# Geometric View of First-Order Quasilinear PDEs

Theorem 1 in page 4 of the book Numerical Solution of Partial Differential Equations in Science and Engineering by L. Lapidus:

The general solution of the quasilinear PDE $$a(x,y,u)u_x + b(x, y,u)u_y = c(x, y,u),$$ is given by $$G(v,w)=0,$$ where $G$ is an arbitrary function and where $v(x, y, u) = c_1$, and $w(x,y,u)=c_2$ form a solution of the equations $$\frac{dx}{a}=\frac{dy}{b}=\frac{du}{c}.$$

My question is how can I prove this theorem?

In that book, it explains how can interpret quasilinear PDEs geometrically, but I can't understand how to obtain $\frac{dx}{a}=\frac{dy}{b}=\frac{du}{c}$.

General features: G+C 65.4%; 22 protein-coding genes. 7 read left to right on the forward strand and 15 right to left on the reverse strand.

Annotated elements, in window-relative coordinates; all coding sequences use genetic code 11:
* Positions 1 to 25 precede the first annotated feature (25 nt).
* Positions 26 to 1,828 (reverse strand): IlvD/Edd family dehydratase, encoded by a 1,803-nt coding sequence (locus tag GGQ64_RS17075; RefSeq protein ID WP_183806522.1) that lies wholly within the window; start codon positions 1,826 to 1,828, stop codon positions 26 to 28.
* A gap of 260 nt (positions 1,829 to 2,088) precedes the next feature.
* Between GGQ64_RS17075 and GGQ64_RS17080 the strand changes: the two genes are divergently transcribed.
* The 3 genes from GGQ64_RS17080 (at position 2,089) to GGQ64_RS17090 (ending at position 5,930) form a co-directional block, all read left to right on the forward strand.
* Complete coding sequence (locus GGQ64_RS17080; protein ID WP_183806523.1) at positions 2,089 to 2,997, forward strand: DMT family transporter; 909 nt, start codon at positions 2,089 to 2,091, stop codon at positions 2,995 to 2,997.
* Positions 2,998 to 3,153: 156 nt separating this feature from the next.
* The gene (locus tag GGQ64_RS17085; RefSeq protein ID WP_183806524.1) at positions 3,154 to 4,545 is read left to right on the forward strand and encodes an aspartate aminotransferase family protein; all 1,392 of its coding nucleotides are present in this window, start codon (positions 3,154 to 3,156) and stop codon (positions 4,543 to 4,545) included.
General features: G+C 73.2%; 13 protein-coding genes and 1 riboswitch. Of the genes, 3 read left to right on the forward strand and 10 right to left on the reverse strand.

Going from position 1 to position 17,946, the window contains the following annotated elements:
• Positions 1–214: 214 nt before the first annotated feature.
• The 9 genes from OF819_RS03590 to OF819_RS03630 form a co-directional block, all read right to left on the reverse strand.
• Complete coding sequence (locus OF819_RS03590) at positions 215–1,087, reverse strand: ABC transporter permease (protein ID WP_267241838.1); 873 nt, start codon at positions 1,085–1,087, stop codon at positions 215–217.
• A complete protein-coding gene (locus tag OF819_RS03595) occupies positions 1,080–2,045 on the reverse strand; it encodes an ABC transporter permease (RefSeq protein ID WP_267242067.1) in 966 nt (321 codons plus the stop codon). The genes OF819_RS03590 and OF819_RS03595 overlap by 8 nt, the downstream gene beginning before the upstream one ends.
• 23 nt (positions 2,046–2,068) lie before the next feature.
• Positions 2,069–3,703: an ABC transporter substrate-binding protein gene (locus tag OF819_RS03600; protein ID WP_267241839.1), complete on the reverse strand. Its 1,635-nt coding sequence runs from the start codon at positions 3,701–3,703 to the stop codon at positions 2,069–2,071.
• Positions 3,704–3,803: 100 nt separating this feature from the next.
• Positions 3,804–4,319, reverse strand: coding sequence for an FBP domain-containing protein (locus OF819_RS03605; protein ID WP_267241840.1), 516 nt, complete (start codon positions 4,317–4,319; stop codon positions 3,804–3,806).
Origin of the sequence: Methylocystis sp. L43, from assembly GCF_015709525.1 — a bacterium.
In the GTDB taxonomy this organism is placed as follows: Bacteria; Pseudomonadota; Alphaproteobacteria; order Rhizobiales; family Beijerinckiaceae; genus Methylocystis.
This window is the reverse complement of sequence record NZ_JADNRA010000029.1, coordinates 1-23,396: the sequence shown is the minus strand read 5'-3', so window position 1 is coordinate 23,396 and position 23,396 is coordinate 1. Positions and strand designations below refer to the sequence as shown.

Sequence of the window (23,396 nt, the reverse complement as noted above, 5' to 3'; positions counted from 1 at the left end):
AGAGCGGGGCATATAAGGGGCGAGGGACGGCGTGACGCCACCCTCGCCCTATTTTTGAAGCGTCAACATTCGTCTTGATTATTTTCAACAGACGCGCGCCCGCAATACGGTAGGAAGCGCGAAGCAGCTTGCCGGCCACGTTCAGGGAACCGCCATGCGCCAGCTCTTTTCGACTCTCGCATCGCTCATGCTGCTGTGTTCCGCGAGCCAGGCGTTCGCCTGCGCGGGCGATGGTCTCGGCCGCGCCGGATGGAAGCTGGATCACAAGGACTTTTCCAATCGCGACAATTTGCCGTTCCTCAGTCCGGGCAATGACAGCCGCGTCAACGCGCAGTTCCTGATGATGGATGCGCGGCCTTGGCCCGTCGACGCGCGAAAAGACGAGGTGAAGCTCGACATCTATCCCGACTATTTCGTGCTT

Assume that $u(x,y)$ is a solution then $$du=\frac{\partial u}{\partial x}dx+\frac{\partial u}{\partial y}dy$$ $$\Rightarrow \frac{\partial u}{\partial y}=\frac{du-\frac{\partial u}{\partial x}dx}{dy}$$ The equation becomes $$a\frac{\partial u}{\partial x}+b\frac{du-\frac{\partial u}{\partial x}dx}{dy}=c$$ $$a\frac{\partial u}{\partial x}dy+bdu-b\frac{\partial u}{\partial x}dx=cdy$$ $$\frac{\partial u}{\partial x}\bigg(ady-bdx\bigg)=cdy-bdu$$ The equation holds for $$(1) ady-bdx=0\Rightarrow \frac{dy}{b}=\frac{dx}{a}$$ $$(2) cdy-bdu=0\Rightarrow \frac{du}{c}=\frac{dy}{b}$$

• Thanks @Occupy for your question, can i ask one another question? How G is answer of the pdes? i mean a construction proof. May 21, 2016 at 2:12
• @user626 You can check the Cauchy problem to get more insight. May 21, 2016 at 10:49
• @ccupy-gezi I read Cauchy problem but i can't find relation between my question and it. May 28, 2016 at 9:01